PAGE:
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Locally produced soil amendments can play a vital role in sustainable agriculture, enhancing soil quality and crop plant growth. This study investigated the impact of locally sourced biochar (BC) and ash, obtained from Maerua crassifolia Forssk. (wood), and Saccharum kajkaiense, Melderis (grass) on soil properties and okra (Abelmoschus esculentus) biomass. We assessed different application rates (10% and 20%), either separately or combined with the potting soil/peat (Biomix). Biomix application reduced soil pH (7.9),and increased soil organic mater (OM) (51.9%), NO3-1 (17.5%) levels, water holding capacity (WHC) (22.9%), and dry biomass (37.7%) of okra compared no Biomix application. Among BC and ash amendments, grass ash excelled, increasing okra biomass by 132.7%, followed by wood BC and grass BC. However, wood ash had a slight negative effect on okra dry weight and also increased the soil EC (6.12 dS m-1). Wood ash had higher K levels (758 mg kg-1) but lower Na (159 mg kg-1) compared to control (51 mg kg-1 K and 235 mg kg-1 Na). Both BC amendments raised soil organic matter (OM) by 7.63-8.69%, while wood and grass ash slightly increased soil P (57.7-64.6 mg kg-1). However, wood and grass BC reduced soil P to 44 mg kg-1. Grass ash raised NO3 levels (25.5%) compared to the control. The interaction of Biomix with wood and grass amendments decreased soil EC, increased soil OM, NO3 level and plant dry weight of okra. Wood and grass BC (20%) with Biomix enhanced the soil OM by 11%. The combination of 10% grass ash and Biomix resulted in the highest NO3 levels at 170 mg kg-1. Furthermore, the combination of Biomix and 10% grass ash produced the most significant increase (204.3%) in plant dry weight compared to the control. In conclusion, locally sourced biochar and ash amendments, particularly grass ash in combination with potting soil/peat (Biomix), demonstrated significant potential to enhance soil quality and crop biomass, offering valuable insights for sustainable agricultural practices.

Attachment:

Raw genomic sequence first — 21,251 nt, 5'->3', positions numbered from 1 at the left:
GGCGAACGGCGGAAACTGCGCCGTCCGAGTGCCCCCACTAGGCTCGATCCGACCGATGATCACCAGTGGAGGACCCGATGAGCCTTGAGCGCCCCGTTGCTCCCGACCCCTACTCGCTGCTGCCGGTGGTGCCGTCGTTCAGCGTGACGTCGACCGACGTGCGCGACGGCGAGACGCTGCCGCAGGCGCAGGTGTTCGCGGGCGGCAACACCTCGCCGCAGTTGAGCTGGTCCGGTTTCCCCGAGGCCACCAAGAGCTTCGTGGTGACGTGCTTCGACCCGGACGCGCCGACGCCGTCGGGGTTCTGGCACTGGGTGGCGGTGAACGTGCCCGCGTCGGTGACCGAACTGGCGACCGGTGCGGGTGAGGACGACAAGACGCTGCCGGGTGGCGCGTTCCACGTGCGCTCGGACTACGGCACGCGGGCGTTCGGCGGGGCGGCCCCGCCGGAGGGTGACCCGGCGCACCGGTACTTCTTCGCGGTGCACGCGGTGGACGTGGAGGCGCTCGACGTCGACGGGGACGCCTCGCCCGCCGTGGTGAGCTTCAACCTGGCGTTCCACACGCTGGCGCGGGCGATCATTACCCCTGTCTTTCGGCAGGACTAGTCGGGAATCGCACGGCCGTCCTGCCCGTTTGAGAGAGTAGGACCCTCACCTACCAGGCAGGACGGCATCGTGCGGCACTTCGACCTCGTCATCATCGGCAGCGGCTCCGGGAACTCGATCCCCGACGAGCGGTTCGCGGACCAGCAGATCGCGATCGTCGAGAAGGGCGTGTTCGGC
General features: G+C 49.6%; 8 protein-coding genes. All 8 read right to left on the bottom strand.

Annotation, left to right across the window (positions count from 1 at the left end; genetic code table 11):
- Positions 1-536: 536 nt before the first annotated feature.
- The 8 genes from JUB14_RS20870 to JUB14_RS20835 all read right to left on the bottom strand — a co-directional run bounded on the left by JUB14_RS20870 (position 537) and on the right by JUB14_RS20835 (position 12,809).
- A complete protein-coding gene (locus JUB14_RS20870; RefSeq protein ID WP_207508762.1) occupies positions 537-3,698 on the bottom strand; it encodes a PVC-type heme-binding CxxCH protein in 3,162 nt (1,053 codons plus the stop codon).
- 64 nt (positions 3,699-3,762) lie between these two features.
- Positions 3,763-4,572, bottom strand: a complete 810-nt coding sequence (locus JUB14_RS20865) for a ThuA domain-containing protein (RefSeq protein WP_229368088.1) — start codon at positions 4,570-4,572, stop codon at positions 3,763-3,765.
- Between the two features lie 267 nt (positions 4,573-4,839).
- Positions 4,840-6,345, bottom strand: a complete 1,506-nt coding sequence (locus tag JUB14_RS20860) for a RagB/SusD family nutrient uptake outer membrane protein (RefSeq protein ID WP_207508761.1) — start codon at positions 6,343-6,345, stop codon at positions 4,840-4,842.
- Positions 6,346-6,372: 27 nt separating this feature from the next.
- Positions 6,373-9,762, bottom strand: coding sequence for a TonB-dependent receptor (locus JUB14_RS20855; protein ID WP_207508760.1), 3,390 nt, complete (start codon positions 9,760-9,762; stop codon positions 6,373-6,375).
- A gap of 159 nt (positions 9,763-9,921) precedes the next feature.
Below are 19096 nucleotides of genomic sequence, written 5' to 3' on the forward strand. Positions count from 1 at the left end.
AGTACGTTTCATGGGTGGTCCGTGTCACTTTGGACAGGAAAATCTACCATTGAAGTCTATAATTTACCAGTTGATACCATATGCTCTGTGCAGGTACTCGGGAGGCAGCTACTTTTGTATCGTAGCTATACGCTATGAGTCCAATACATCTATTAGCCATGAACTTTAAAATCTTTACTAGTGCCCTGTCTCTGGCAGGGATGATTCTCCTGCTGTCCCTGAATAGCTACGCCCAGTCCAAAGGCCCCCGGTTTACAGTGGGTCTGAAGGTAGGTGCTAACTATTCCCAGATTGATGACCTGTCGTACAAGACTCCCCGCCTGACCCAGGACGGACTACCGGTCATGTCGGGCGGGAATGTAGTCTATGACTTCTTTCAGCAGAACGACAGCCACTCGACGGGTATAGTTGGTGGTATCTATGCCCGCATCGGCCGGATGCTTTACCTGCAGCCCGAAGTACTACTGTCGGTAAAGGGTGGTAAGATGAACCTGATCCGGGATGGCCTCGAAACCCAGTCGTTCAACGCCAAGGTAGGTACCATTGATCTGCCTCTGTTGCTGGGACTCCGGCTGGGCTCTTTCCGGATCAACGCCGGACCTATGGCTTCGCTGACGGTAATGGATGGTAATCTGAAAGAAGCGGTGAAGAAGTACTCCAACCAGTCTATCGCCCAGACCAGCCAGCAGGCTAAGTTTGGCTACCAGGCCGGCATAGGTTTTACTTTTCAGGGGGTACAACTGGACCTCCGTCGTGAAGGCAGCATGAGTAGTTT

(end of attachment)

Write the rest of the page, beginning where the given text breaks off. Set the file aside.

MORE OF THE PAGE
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How to Cite
Khan, M. M. (2024). Enhancing Soil Properties and Okra (Abelmoschus esculentus L.) Growth through Biochar and Ash Derived from Indigenous Plants Maerua crassifolia and Saccharum kajkaiense. Journal of Agricultural and Marine Sciences [JAMS], 29(1), 56–70.